/** reg.easttimor: 2713.0 **/

** Topic: The Guardian: Militias 'intent on genocide' **
** Written 11:29 PM Sep 5, 1999 by Joyo@aol.com in cdp:reg.easttimor **
Subject: The Guardian: Militias 'intent on genocide'

also: 'Twenty villagers were shot while they were sleeping'; and 'Medical clinic under siege'

The Guardian [UK] Monday September 6, 1999

Militias 'intent on genocide'

Indonesia accused of genocide in East Timor

John Aglionby in Dili

Indonesia stood accused of genocide in East Timor yesterday as its armed forces allowed pro-Jakarta militias to intensify their campaign of murder, arson and intimidation across the territory.

Militiamen took over several towns, including the capital Dili, as Indonesia's armed forces commander, General Wiranto, and three cabinet ministers made a flying visit to East Timor and promised to deploy more troops to end the violence. Their refusal to leave the safety of the airport exposed their words to ridicule.

Sources put the death toll at more than 1,000 since last Monday's referendum on sovereignty in which 78.5% voted to sever ties with Jakarta. Hundreds are thought to have been killed since the announcement of the results on Saturday.

"There is every indication that a massacre is taking place, staged by [Indonesian] military forces," Ana Gomes, Lisbon's diplomatic envoy to Jakarta, told Portugal's TSF radio. "Over 100 dead would be a conservative estimate."

The foreign secretary, Robin Cook, yesterday called on the Indonesian government to allow the international community to help restore order.

"If the government of Indonesia cannot get its own security forces to restore order, it should allow the international community to assist in securing an orderly transition to independence in East Timor," he told the BBC's Breakfast With Frost programme.

However he stressed that any international peacekeeping force would only enter East Timor with Jakarta's consent.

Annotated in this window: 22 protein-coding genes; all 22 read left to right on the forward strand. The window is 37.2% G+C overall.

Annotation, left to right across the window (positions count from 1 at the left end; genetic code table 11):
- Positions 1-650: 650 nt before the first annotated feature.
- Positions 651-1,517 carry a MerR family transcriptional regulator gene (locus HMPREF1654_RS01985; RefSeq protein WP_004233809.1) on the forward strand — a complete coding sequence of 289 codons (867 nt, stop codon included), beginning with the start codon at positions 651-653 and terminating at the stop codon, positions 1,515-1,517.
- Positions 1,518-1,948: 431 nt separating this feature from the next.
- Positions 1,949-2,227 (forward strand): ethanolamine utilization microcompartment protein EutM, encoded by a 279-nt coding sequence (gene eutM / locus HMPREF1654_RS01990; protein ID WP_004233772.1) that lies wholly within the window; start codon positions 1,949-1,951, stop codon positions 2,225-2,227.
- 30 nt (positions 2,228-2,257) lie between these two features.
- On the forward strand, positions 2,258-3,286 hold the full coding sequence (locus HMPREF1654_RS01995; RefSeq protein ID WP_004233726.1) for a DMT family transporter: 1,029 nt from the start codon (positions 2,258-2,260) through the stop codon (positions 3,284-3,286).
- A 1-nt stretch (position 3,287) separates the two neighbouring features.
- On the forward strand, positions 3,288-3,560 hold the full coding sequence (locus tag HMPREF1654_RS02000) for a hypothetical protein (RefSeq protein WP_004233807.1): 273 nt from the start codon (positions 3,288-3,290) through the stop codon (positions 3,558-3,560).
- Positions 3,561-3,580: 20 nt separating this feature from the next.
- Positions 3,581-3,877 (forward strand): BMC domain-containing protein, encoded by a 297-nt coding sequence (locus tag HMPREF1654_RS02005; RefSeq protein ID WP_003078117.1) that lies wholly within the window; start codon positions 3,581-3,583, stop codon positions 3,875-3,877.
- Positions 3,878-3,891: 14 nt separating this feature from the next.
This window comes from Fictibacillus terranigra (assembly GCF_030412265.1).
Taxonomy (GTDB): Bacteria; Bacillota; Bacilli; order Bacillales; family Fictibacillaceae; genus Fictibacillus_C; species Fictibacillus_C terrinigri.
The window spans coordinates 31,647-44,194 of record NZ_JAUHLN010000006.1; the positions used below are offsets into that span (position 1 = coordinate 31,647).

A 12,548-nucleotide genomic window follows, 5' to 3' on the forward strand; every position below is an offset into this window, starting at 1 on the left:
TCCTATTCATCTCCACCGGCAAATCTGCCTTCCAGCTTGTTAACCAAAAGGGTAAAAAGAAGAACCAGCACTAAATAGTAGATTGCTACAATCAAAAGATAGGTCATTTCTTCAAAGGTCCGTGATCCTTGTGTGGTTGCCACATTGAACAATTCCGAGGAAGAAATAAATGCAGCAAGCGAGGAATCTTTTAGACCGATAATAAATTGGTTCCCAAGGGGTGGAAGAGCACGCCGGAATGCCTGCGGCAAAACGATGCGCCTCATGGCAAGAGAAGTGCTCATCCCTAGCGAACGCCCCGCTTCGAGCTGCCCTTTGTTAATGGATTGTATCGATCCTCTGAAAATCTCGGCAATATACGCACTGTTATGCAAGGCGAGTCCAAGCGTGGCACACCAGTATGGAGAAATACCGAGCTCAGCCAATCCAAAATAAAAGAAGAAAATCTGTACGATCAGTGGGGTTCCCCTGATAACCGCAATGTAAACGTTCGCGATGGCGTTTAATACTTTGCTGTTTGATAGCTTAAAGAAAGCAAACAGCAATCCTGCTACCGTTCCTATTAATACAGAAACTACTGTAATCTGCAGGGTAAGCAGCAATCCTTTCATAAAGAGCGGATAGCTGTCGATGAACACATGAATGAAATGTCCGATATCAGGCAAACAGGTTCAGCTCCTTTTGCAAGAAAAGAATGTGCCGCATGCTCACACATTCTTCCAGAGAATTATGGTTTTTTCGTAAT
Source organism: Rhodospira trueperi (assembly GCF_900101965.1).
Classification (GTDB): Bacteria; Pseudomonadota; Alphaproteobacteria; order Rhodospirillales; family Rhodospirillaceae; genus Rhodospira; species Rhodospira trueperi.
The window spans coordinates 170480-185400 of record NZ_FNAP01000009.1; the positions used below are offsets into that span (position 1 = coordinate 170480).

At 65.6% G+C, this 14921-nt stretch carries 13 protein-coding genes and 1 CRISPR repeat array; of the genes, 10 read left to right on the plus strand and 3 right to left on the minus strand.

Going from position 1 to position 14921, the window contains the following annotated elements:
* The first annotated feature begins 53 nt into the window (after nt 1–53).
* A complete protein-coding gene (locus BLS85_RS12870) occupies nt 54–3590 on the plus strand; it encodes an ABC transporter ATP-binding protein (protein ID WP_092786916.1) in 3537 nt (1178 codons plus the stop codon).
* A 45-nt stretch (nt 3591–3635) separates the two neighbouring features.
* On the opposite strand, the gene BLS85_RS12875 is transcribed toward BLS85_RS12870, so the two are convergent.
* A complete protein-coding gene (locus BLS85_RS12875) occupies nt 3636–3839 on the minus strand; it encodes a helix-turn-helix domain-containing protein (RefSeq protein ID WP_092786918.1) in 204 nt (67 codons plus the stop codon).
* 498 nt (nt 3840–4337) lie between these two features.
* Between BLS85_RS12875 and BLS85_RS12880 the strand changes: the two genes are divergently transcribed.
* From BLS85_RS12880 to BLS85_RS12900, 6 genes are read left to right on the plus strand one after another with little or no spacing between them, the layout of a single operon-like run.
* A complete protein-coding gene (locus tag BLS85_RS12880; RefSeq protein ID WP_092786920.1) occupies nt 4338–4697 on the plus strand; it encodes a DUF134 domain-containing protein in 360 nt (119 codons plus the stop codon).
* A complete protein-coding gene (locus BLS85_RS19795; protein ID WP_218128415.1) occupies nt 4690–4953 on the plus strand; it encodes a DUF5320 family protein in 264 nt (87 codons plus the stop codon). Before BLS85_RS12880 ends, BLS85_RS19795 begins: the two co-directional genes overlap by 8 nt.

Meanwhile the UN personnel now in East Timor, who were sent in to run the refer endum, are effectively prisoners in their own compound, which last night was besieged by militiamen who fired guns into the air to prevent UN staff from venturing out.

The UN security council was due to meet to discuss East Timor in New York last night.

An estimated 100,000 people have fled their homes in the past few days,many heading to the hills. Those who headed to ports found their way blocked by militiamen who prevented ships from departing.

More than 200,000 people have died in the 24 years since Indonesia invaded East Timor. President BJ Habibie offered the East Timorese their independence in January if they rejected an autonomy deal.

However the militias seem intent on destabilising East Timor before that can be realised.

A local UN employee said last night that his family had been told by soldiers to leave or be shot. "This is ethnic cleansing. They want to drive everyone out of the city who does not support autonomy," he said

The home of Bishop Carlos Belo, where up to 2,000 refugees were sheltering, was also attacked yesterday.

Earlier, Bishop Belo, who shared the 1996 Nobel Peace Prize with independence activist Jose Ramos Horta, said: "The commitment of the Indonesian government and the Indonesian army to respect international agreements and human rights is non-existent.

"It is now urgent and necessary to have an international peacekeeping force."

Under the terms of the UN mandate on the referendum Indonesia is responsible for security in East Timor until its parliament ratifies the result. This is expected to happen in November. No UN personnel are allowed to carry arms.

UN officials are arguing that an international peacekeeping force would take too long to mobilise and what is needed is proper peace enforcement.

General Wiranto promised yesterday to send 1,400 extra troops to East Timor in addition to the 1,400 deployed last Friday.

But numbers are not the issue, according to UN military advisers in Dili. "It's all a matter of politics because these militias are really a joke," one said. "It would only take a few hundred good men a week to deal with them once and for all."

The Indonesian foreign minister, Ali Alatas, blamed the UN for the violence. He said the world body had not adequately explained to the defeated pro-autonomy groups the way it handled complaints of electoral fraud.

Western diplomats reject this and say the terror campaign is a deliberate strategy to provoke pro-independence Falintil guerrillas into leaving their mountain bases so they can be attacked.

The strategy appears to be working. The Falintil commander Taur Matan Ruak told Portuguese radio yesterday: "We will not accept further humiliation from the Indonesians. Our patience is starting to wear out.

"If things get worse, there'll be chaos and we will respond at a national level."